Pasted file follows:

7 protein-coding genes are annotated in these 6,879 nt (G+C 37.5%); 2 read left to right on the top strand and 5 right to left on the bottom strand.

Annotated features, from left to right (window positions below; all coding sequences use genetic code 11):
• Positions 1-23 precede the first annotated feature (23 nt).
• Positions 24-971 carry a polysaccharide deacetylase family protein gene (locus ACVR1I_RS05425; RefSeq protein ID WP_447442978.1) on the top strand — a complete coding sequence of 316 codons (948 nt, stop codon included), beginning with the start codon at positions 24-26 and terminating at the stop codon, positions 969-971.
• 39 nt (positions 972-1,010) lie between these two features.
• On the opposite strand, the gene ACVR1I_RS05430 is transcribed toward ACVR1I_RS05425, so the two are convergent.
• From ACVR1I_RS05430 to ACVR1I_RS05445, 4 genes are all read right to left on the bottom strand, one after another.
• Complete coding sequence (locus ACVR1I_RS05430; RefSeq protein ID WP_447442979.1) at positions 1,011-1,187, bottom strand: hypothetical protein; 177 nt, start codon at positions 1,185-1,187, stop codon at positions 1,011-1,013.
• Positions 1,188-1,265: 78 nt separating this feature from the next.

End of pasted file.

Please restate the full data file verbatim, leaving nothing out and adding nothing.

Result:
7 protein-coding genes are annotated in these 6,879 nt (G+C 37.5%); 2 read left to right on the top strand and 5 right to left on the bottom strand.

Annotated features, from left to right (window positions below; all coding sequences use genetic code 11):
• Positions 1-23 precede the first annotated feature (23 nt).
• Positions 24-971 carry a polysaccharide deacetylase family protein gene (locus ACVR1I_RS05425; RefSeq protein ID WP_447442978.1) on the top strand — a complete coding sequence of 316 codons (948 nt, stop codon included), beginning with the start codon at positions 24-26 and terminating at the stop codon, positions 969-971.
• 39 nt (positions 972-1,010) lie between these two features.
• On the opposite strand, the gene ACVR1I_RS05430 is transcribed toward ACVR1I_RS05425, so the two are convergent.
• From ACVR1I_RS05430 to ACVR1I_RS05445, 4 genes are all read right to left on the bottom strand, one after another.
• Complete coding sequence (locus ACVR1I_RS05430; RefSeq protein ID WP_447442979.1) at positions 1,011-1,187, bottom strand: hypothetical protein; 177 nt, start codon at positions 1,185-1,187, stop codon at positions 1,011-1,013.
• Positions 1,188-1,265: 78 nt separating this feature from the next.